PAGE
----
"If you have nothing to hide you don't need any rights."

Things have changed dramatically in a few short months. The online landscape has forever altered. US spying programs with names like PRISM, Five-Eyes, Xkeyscore, Tempora and more yet to be revealed are illustrating [much to the US' chagrin] just to what extent ALL our communications are being hoovered up 24/7 in rolling caches of searchable records. And individuals like NSA head General Keith B. Alexander are struggling to stay on top of the leaks and are forced to engage in a comedic cat and mouse game of leak vs assurance in what increasingly is a massive abuse of the trust of the every American citizen.

And it's not just the US. The UK have a three-day rolling store of pretty much everything going in and out of the United Kingdom in electronic form. And metadata storage for up to 30 days. Metadata can be more revealing in analysis than the actual conversation in your phone call. Information about who and when you spoke to someone and for how long can be manipulated in ways that yield connections between parties otherwise invisible at first glance.

New Zealand

Here in New Zealand, the ongoing saga of Kim Dotcom being illegally spied upon by the NZ government simply won't seem to lay down and be quiet. This is likely because the GCSB and NZ Police force used PRISMs data supplied by the NSA in their efforts to raid his Auckland home and place him in police custody on behalf of the US government. If the NZ government is using PRISM to look for copyright offenders where do they draw the line with your information? PRISM was designed to facilitate US government surveillance of foreign intelligence targets "reasonably believed" to be outside of the United States during the Bush era, not spy on what music you might be downloading.

"The Internet interprets censorship as damage and routes around it."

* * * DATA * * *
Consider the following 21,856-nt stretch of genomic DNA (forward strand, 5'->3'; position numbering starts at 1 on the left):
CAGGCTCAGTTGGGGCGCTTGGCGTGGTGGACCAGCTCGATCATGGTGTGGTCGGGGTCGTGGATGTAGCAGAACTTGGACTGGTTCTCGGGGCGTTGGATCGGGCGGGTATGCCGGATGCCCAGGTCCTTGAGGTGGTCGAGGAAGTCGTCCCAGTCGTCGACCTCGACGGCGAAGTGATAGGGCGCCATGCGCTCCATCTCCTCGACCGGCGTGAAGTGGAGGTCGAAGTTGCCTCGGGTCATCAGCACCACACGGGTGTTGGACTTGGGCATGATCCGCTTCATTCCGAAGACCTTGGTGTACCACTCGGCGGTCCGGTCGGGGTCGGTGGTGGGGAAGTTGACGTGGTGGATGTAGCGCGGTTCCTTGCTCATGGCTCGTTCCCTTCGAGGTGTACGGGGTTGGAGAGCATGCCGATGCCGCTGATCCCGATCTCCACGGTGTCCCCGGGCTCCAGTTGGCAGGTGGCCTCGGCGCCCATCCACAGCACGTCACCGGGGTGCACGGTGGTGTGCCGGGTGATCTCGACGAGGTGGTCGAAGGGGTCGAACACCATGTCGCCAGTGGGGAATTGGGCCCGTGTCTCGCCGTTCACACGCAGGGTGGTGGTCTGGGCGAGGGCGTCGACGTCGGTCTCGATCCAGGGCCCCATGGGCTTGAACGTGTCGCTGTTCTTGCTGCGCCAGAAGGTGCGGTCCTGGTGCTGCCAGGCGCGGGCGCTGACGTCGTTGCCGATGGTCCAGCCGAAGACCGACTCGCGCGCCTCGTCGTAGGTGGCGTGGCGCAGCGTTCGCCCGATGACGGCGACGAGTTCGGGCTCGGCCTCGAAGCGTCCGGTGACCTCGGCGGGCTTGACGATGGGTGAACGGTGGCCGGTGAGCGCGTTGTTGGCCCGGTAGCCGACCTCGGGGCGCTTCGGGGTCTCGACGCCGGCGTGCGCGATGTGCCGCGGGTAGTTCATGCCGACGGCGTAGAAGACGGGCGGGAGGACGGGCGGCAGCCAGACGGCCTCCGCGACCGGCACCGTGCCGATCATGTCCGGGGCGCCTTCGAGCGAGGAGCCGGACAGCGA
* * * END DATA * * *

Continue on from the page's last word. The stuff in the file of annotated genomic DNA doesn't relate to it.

This famous quote by activist John Gilmore from the Electronic Freedom Foundation seems to suggest that the internet can heal itself and work around problems like censorship. Organisations or governments that wish to know what your internet connection is carrying use technology like deep packet inspection and internet filtering that are designed to detect the nature of traffic on the internet. However in the wake of the knowledge that the NSA and GCHQ actually fibre-tap the very cables that cross undersea between our countries before they come into contact with your countries different landing points and ISP's, this sentiment now seems more like a wistful, rose-tinted vision of the pre-Snowden era that we'd now like to magically come true. And it's really not going to.

Laura Poitras and Glen Greenwald

The two reporters chosen and initially contacted by Edward Snowden are now under tremendous pressure from multiple governments and go to great lengths to protect themselves electronically. They are at the pointy end of the very tools they are exposing and the measured pace with which they reveal each new piece of information is vital in keeping these issues on the tip of public awareness. If they revealed everything in one release WikiLeaks style, the scandal would likely froth over and the US would quickly return to pointless outrage over Miley Cyrus' VMA costume choice or other such matters, and it'd soon be business as usual.

Sympathy for the devil?

Google, Microsoft, Facebook, Yahoo, AOL, Skype and most recently Apple...